Scotland Bank Pulls Back Fossil Fuel Investments as Green Deals Grow


Recent figures show that the Royal Bank of Scotland (RBS) has reduced its global lending to oil and gas companies and doubled its green energy loans in the UK to £1bn a year.

The RBS figures show its global exposure to oil and gas in 2015 fell 70% compared with 2014, down from £22bn to £6.6bn. The exposure to mining and metals, which includes coal, also fell, from £4.7bn to £2.1bn. The bank also ended its lending to mining companies whose sole focus is coal in December.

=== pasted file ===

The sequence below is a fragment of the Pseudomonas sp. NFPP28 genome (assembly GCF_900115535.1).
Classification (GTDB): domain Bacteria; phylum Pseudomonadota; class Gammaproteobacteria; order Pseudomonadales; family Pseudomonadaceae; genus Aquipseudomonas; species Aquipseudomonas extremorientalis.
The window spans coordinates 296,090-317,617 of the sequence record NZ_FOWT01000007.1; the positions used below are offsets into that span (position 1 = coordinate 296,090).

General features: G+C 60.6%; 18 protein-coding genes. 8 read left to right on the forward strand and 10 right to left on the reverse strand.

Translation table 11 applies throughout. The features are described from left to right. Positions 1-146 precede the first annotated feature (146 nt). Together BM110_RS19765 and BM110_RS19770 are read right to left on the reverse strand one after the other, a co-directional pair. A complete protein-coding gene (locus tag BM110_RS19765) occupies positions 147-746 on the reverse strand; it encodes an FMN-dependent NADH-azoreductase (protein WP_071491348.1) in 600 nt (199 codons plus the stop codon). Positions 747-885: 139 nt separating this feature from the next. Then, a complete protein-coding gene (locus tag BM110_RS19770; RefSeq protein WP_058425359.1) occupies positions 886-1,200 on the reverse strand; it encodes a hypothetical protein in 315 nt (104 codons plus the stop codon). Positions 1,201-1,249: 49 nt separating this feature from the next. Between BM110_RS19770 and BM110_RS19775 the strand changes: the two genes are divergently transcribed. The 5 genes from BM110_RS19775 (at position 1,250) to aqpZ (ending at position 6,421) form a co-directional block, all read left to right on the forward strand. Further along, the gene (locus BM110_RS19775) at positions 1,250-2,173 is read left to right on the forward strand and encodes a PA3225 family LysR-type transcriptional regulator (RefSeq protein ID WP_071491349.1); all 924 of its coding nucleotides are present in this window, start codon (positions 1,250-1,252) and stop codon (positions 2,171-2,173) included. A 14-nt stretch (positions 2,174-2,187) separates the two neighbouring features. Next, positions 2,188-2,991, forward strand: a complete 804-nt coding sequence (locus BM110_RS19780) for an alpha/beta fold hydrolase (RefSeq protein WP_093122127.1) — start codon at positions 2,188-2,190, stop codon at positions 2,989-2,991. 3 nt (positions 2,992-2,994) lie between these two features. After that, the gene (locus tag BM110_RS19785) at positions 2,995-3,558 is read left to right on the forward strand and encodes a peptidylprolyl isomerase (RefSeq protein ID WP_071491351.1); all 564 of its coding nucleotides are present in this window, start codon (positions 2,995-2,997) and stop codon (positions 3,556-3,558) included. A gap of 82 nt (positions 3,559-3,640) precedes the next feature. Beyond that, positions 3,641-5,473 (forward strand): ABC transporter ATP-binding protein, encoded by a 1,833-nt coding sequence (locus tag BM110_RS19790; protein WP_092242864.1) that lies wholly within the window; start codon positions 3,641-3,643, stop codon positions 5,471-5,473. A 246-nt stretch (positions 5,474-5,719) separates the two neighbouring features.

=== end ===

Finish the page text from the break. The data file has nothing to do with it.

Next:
The reduction ensues from a steep slump in the oil and coal sectors in 2015, and declining investment by most financial institutions; the true test of the bank’s green lending credentials would surface if those markets recovered.

Although RBS says it is guided by environmental risks and would no longer finance any new tar sands projects, there are speculations on the bank’s recent change of direction resulting from its previous significant funding of heavily polluting tar sands projects in Canada.

Financial institutions are shifting away from fossil fuel investments as the Bank of England, the World Bank and others warn that action to cut carbon emissions could leave coal, oil and gas assets stranded.


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